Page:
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New anti-rejection drug for kidney recipients shows better survival rates

Story Photo

Transplant surgeon and School of Medicine Dean Christian Larsen (left) and Emory Transplant Center Executive Director Thomas Pearson helped develop belatacept. Photography by Kay Hinton

Kidney transplant recipients must take medications to prevent their immune systems from rejecting their new organs. But long-term use of calcineurin inhibitors (CNIs), the immunosuppressants most transplant patients have relied on for nearly 20 years, can damage the transplanted kidneys and lead to cardiovascular disease and diabetes.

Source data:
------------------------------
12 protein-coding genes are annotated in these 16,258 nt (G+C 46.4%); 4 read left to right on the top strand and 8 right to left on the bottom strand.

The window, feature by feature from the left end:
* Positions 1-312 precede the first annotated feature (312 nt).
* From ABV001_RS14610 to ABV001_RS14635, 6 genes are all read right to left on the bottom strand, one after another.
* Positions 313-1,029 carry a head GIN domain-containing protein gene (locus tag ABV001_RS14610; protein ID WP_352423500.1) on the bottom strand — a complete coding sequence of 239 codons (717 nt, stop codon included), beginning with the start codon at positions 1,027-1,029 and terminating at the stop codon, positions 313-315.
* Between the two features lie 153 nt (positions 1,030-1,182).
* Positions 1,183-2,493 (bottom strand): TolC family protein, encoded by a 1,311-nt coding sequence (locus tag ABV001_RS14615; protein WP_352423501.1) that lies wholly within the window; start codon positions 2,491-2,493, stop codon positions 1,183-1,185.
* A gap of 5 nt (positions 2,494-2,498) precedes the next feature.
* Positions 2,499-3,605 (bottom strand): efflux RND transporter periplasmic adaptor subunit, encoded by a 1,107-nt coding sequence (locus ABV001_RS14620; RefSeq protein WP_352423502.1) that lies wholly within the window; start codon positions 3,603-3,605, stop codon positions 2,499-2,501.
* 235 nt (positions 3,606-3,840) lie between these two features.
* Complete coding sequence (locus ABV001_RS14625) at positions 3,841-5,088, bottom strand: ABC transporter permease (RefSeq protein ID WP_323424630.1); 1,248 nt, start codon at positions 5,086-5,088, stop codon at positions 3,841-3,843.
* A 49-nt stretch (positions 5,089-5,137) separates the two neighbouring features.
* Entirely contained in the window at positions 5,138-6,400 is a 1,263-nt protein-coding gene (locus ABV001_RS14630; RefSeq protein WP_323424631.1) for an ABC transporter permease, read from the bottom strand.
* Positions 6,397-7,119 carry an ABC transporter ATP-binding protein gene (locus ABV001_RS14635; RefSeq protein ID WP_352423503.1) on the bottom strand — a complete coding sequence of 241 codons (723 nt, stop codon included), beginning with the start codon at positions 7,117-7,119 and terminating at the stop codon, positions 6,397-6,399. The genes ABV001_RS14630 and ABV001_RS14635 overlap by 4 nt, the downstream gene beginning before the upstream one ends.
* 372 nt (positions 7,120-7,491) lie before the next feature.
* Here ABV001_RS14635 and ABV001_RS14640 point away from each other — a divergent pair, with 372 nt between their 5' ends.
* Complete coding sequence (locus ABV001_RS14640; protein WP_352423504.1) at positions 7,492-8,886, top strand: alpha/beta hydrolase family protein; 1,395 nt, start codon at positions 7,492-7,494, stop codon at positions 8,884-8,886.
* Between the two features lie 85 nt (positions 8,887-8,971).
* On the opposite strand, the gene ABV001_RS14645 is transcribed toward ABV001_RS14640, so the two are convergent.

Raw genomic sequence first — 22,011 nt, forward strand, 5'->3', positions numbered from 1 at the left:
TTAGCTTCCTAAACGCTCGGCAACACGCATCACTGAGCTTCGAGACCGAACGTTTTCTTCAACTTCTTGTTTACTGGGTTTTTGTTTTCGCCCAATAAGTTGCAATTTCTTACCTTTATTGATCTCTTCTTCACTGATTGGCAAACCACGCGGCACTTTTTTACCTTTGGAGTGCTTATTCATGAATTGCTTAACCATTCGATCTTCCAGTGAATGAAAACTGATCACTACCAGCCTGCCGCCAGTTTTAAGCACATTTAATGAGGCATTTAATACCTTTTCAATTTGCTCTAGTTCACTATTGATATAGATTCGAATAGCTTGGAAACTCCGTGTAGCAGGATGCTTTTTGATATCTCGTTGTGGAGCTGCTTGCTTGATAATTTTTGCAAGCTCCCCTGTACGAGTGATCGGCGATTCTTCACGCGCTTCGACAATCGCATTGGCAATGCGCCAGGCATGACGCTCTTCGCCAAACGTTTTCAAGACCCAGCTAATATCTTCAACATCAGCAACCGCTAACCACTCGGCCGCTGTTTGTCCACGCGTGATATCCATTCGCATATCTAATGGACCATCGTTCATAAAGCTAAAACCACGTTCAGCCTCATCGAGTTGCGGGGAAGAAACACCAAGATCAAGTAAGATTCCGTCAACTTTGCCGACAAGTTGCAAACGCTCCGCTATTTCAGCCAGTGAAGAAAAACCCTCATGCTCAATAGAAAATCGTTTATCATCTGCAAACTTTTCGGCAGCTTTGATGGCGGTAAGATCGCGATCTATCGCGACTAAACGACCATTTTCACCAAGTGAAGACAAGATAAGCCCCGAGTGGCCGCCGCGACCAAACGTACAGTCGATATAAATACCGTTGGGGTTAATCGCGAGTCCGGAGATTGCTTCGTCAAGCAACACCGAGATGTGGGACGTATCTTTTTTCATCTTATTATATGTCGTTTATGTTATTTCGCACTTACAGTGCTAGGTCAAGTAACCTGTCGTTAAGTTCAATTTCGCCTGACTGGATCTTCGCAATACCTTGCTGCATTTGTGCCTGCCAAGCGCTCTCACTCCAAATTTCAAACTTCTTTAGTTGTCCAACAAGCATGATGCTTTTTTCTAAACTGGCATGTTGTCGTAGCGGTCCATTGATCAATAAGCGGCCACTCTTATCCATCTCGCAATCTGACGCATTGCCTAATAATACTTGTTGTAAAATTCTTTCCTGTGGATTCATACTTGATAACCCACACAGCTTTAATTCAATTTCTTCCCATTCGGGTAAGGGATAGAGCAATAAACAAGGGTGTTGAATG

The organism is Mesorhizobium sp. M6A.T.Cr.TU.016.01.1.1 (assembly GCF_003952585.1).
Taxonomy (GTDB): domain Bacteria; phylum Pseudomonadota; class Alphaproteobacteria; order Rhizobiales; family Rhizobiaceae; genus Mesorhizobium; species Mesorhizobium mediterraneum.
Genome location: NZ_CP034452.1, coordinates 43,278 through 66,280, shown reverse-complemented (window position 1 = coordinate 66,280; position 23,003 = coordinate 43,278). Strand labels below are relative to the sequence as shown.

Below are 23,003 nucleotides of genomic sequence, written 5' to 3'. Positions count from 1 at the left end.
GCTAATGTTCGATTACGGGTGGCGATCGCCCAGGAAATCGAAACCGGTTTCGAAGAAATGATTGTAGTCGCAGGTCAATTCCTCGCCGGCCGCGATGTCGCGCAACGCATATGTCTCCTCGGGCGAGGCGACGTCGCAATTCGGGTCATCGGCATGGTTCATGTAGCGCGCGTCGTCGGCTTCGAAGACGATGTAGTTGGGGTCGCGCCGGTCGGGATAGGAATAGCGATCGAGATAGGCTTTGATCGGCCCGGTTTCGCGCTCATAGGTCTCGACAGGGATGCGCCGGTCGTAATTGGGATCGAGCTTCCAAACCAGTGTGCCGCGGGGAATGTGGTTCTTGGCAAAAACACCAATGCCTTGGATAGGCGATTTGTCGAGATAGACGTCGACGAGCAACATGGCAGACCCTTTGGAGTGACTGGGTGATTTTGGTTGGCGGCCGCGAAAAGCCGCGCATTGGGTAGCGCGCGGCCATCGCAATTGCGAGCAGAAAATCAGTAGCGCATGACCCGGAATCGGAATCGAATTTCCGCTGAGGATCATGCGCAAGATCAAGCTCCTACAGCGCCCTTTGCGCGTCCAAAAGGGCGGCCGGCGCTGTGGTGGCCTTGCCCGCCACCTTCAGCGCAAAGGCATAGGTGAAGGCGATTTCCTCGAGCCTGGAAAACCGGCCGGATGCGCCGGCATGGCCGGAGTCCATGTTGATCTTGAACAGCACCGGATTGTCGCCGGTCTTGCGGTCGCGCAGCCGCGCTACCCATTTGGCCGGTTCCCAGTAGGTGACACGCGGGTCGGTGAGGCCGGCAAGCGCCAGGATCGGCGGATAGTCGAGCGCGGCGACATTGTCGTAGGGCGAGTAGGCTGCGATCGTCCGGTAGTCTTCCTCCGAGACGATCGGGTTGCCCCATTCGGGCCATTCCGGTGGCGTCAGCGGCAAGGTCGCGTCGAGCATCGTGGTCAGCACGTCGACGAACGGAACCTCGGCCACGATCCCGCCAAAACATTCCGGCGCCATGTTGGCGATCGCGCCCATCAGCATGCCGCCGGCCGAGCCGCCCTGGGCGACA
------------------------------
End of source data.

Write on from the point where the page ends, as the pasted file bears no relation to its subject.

A seven-year, multi-center study of kidney transplant recipients has shown for the first time that an alternative drug, belatacept, which controls the immune system and prevents graft rejection, has a significantly better record of patient and organ survival than CNIs.

Transplant surgeon Christian Larsen, dean of Emory School of Medicine, and Emory Transplant Center executive director Thomas Pearson played key roles in developing belatacept, which is produced by Bristol Myers Squibb and was approved by the FDA in 2011.

Results from the worldwide study, led by Larsen and UCSF kidney transplant surgeon Flavio Vincenti, were published in January in the New England Journal of Medicine.

The average life span of the recipient of a deceased donor kidney—the most common type—is eight to 12 years. The risk of death or loss of the transplanted kidney after seven years was about 13 percent for belatacept, compared with 22 percent for cyclosporine A.

“While the best uses of belatacept still need additional definition, these results indicate that using belatacept as standard of care has the potential to improve long-term outcomes,” says Larsen.

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